The Crazy Story Where Two Guys Start a Network.

Our Story

Long before we had a name few people could say without turning it into a question, we began with a vision so large it seemed not only impossible, but almost silly. We had been sitting together in a room for over an hour trying to realistically discuss, without laughing at the absurdity of it, building a video empire. By ‘us’ I mean Gaylen Laing, an architect, and Chason Laing, an amateur filmmaker, theologian, and Gaylen’s son.

With his wife Charlsa, Gaylen had travelled overseas, toured the famous cities, ate at numerous boutiques and coffee shops, drove through the winding countrysides, and by the end of it, had travelled through much of Europe. In every city and quaint town they visited he couldn’t help but notice the people filling the shops and pubs, logging onto wifi networks, and streaming video content to their phones and laptops. Between work and family, Gaylen did not have much time for watching much of anything, and when he did watch something it was mostly on the large TV in his living room. But across Europe, Gaylen was witnessing the change in how people consume video content.

(And consume is the correct word. If you conduct a brief google search you will discover the amount of video content an individual consumes a day has skyrocketed over the last decade.)

But what surprised him the most on these trips was not the high price of coffee and lack of creamer, it was not the many cultures interacting with one another, it was not the fast cars on the Autobahn or the the many amazing architectural wonders scattered across Europe. What surprised Gaylen Laing the most was the “lack of Christian content anywhere.” (By ‘Christian’ he meant ‘truthful stories.’ Not ‘preachers and sermons’ as he would make clear later.)

He conducted his own ‘in depth’ investigation; glancing at people’s screens as he walked by, peaking over shoulders, asking people what they were watching. In his hotel rooms he was scouring the internet looking for networks with Christian influence. Disappointed at the search results he began flat our asking people; “What are you watching? Do you know about any Christian networks? Would you watch one if one existed?”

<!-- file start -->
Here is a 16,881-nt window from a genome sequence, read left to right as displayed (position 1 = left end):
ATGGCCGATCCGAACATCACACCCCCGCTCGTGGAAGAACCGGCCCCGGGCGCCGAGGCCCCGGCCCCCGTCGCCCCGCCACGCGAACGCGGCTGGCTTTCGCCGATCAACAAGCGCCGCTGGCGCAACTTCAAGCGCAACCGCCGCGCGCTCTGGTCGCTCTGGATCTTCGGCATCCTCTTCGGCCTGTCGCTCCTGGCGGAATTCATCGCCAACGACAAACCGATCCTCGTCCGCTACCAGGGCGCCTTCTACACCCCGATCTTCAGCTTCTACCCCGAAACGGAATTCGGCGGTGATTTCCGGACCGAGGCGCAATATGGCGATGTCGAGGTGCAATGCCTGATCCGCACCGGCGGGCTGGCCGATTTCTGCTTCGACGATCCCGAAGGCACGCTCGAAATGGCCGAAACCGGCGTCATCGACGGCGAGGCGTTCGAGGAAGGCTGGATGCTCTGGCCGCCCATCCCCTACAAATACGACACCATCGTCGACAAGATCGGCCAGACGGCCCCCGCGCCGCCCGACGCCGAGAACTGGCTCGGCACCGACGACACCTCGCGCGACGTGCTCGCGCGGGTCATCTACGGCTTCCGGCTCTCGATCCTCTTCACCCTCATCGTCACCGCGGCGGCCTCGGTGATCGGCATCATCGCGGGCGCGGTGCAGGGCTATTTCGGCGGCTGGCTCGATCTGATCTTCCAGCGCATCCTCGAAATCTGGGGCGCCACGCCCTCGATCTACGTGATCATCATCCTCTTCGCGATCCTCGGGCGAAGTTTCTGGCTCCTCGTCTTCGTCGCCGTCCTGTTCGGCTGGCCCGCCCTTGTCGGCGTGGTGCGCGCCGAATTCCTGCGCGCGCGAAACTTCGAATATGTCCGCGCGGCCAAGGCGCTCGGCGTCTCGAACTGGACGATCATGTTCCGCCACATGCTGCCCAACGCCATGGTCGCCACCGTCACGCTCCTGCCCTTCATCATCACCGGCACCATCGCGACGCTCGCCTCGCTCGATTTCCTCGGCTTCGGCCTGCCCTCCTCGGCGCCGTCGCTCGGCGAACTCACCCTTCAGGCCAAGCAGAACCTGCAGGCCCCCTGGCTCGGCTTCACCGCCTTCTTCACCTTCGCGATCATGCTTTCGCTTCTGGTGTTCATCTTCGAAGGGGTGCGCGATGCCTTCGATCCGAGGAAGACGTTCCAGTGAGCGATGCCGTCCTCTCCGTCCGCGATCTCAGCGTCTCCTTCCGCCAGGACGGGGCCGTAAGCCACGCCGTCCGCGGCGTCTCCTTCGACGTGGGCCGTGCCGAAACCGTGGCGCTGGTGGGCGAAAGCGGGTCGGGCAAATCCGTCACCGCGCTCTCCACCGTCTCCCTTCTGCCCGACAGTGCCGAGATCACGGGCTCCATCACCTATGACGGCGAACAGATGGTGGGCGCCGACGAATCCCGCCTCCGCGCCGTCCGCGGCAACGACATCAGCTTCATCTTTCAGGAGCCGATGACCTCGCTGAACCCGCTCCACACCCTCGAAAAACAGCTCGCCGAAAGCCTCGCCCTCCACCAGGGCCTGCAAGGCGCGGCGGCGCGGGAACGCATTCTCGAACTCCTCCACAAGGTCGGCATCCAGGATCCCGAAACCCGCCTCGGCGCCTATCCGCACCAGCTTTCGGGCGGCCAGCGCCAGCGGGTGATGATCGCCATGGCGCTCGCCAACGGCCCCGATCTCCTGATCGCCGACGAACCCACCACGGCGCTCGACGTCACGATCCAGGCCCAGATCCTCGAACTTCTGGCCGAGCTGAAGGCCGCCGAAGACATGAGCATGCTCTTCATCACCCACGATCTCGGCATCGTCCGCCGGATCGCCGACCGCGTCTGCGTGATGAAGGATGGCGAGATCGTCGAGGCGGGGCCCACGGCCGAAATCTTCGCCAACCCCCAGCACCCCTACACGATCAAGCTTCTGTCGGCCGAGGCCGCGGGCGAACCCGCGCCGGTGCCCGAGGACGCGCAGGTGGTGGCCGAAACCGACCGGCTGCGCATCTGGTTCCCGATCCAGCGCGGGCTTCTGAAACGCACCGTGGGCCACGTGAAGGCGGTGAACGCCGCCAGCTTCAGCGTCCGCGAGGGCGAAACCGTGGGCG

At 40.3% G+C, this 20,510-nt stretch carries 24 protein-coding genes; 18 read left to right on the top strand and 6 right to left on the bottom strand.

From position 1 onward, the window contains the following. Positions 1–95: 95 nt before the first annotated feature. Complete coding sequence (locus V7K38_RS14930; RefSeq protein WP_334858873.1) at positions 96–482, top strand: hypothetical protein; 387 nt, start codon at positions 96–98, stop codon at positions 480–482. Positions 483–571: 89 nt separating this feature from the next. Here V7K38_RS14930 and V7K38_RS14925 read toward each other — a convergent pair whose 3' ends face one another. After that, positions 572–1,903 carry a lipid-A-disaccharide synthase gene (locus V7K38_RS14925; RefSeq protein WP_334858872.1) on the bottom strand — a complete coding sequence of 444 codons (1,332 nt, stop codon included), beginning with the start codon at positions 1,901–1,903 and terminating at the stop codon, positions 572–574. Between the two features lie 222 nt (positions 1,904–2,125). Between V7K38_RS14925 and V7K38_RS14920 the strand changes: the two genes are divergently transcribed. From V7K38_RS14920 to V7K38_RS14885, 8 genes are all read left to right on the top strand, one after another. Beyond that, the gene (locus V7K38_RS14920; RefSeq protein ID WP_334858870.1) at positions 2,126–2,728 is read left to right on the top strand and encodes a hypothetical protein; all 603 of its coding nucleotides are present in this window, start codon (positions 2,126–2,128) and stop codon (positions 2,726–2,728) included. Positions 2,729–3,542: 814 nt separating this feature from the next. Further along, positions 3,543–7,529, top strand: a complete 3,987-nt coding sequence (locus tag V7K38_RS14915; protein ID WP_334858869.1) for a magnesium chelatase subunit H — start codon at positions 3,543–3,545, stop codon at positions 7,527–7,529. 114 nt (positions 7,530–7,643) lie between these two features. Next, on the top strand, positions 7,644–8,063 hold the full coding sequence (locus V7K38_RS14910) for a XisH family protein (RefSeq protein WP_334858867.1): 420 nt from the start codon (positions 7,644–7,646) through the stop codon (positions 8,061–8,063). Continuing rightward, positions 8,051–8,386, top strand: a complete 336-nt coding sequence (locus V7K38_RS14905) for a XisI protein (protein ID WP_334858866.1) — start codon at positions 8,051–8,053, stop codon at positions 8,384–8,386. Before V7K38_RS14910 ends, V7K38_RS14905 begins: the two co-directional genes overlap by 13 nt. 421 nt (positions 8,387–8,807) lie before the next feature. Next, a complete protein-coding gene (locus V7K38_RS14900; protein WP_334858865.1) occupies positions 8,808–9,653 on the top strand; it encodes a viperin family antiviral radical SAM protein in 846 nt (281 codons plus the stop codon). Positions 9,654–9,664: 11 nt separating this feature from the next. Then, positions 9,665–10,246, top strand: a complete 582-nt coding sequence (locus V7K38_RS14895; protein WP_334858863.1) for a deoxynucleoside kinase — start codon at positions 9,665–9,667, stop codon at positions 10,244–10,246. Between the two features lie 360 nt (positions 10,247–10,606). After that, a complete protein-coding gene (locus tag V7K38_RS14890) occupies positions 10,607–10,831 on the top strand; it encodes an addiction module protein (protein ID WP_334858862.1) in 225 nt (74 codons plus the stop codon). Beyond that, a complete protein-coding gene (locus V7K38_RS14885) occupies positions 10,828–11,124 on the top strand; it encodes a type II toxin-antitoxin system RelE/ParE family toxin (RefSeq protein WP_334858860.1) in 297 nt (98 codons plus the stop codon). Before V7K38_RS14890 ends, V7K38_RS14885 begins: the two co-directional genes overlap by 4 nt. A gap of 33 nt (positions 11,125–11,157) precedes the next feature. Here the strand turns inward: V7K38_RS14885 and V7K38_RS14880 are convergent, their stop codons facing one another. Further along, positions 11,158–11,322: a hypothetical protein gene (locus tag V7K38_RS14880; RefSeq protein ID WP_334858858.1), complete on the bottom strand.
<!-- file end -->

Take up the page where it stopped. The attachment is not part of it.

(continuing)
That was how Gaylen discovered the void; global video content creation was happening faster than at any point in history but as he scoured across Europe he couldn’t find a single person watching a Christian network.

On his return flight home he determined one of two things had to be true; either Christian networks do not exist and that’s why no one is watching them, or they do exist, but no one wants to watch them.

 

Meanwhile, Chason was at home in Texas working for a church and desperately searching for a way out of his position. During his final semester at Dallas Theological Seminary he had taken a placement test to examine personality traits, skills, and other factors to help him determine what kind of church he should pursue in finding a position. The test came back. “With five weeks remaining of my four-year degree I sat across from the Head of Placement Services who stared curiously at my test results. ‘Wow. This is unusual. According to your results you should probably never work in a church.'”

Now, working in a church, it would seem the placement office had it right. “The church job just wasn’t a good fit for me. It wasn’t working for my family. I prayed about it for six weeks and then, even though I didn’t have another job lined up, I turned in my notice. My parents were in Europe so I didn’t get a chance to talk to them about it first, but I just felt like God gave me the go ahead.”

Gaylen returned home from Europe and called Chason. “Can we meet at the office?”

Sitting across from each other, Gaylen brought up the question that had been on his mind the entire flight home; “I think God wants us to start a television network.”

To his credit, Chason did laugh but not that hard. “I really did think it was a joke at first. But then he kept talking.”

Chason was sold on the idea but after a long comical conversation they determined they had some problems; limited resources, lack of experience, no equipment, no audience, and neither one of them knew what IPTV stood for. It would also require Chason to quit his job.

Providence.

“We wanted to create a channel with watchable content specifically for non-Christian and unreached audiences that contained the truth found in Jesus. We did a lot of searches on google and looked into dozens of Christian platforms, broadcast networks, internet sites; the whole shabang. While it is not difficult to find great Christian content online or Christian broadcast networks, it is difficult to find non-Christians who watch them.”

By the end of the meeting they had formed the beginning of a company. They would need a name, but that story would come later.

Create content that captivates audiences Christian and non-Christian alike around the world, that makes the world a bit brighter, enhances family time, encourages children, and brings people together around the message of Jesus.